Social Isolation and Loneliness Linked to Heart Disease

Even after adjusting for other risk behaviors such as smoking and sedentary lifestyles, social isolation and loneliness were associated with higher odds of new heart disease and stroke in this population by 8% and 5%, respectively. For older women with higher levels of social isolation and loneliness, the risk increased to 27%. A study published online on February 2 at JAMA open network, studied social isolation and loneliness over 8 years among nearly 58,000 women using questionnaires. Those who took part in the study did not have a history of heart attack, stroke, or coronary heart disease. During the study, 1,599 people had a new diagnosis of coronary heart disease or stroke or died from cardiovascular disease.

“This is a strong signal to us that there is a pathway that causes higher levels of cardiovascular disease among socially isolated and lonely people,” says co-author John Bellettieri, Ph.D., assistant professor of epidemiology at the Herbert Wertheim School public health and human longevity science.

“I always thought that social support would alleviate any type of loneliness or isolation, but as we tested in the study, I don’t think it works that way,” says lead author Natalie Golaszewski, Ph.D., a Herbert research assistant. Wertheim School of Public Health and Human Longevity Science in San Diego. She warns that this finding may be because too few of the women assessed had low levels of social support to see a modifying effect.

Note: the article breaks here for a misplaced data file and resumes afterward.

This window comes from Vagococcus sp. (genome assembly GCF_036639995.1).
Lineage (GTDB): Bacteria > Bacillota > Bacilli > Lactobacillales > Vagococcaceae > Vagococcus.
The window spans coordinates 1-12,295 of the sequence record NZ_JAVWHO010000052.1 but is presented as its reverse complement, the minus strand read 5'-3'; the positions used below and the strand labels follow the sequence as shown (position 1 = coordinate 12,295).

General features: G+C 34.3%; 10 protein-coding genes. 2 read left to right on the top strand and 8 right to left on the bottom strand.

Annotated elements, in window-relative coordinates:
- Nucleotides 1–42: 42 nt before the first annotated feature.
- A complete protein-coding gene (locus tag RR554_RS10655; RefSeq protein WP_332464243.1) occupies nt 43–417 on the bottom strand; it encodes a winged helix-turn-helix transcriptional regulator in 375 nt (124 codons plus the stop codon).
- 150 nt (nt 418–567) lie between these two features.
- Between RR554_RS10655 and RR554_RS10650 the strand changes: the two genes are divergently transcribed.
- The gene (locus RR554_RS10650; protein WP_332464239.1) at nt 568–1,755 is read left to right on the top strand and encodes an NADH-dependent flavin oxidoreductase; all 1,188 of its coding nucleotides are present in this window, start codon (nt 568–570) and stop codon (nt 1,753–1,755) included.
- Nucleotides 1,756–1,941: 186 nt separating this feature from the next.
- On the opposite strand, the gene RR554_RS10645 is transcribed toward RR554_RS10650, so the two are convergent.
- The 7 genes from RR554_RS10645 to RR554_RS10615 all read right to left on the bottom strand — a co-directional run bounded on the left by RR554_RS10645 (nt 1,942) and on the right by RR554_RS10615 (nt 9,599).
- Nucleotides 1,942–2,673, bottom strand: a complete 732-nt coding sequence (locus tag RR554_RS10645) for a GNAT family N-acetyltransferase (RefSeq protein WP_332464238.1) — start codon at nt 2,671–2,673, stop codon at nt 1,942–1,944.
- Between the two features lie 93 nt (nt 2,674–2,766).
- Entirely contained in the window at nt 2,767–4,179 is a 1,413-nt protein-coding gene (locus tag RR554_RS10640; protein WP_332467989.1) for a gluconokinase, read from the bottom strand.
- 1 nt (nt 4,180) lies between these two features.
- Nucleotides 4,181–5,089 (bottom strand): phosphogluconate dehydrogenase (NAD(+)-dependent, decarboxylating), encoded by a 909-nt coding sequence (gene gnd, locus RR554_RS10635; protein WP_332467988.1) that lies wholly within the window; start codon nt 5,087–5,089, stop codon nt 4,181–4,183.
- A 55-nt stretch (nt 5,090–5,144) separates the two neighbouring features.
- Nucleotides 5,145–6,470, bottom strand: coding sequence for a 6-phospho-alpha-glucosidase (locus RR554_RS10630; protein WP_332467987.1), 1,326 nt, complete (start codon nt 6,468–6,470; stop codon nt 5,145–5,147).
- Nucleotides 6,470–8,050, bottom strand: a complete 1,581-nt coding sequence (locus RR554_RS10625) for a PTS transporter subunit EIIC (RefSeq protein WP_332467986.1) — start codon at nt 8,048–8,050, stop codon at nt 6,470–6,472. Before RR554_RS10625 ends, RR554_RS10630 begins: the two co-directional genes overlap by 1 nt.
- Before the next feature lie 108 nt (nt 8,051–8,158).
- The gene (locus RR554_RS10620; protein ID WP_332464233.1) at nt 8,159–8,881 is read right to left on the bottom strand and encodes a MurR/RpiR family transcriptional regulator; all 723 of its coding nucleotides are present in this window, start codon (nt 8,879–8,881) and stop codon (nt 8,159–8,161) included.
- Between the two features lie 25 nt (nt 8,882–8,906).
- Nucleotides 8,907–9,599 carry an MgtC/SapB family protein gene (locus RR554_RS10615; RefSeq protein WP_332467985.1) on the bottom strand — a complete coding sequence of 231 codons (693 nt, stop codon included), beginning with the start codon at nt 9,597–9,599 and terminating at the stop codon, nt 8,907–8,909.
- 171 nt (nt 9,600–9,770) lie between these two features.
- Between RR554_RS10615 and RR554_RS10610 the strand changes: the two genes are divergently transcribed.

Where from here?

“Social isolation and loneliness are now major issues for everyone, especially older people,” says Katherine Rexrod, MD, director of women’s health in the Department of Medicine at Brigham and Women’s Hospital in Boston. “It’s especially important to look at women as they really make up the majority of the older age group.”

Given that there is a very clear link between social isolation, loneliness, and poor health, including heart disease and stroke, she says the next step will be to focus on ways to identify people at risk.

“I really think this study highlights the need to think about effective measures to reduce social isolation and loneliness, especially among our aging population,” says Rexrod.

Holaszewski says measuring social isolation and loneliness as part of standard primary care can go a long way in identifying patients at risk.

“Whether by asking just a few questions, as we did in our study or by creating an index score to get a sense of people’s social connections,” she says.

National Institute on Aging suggests social isolation and loneliness Outreach Toolkit with ideas to support the elderly.

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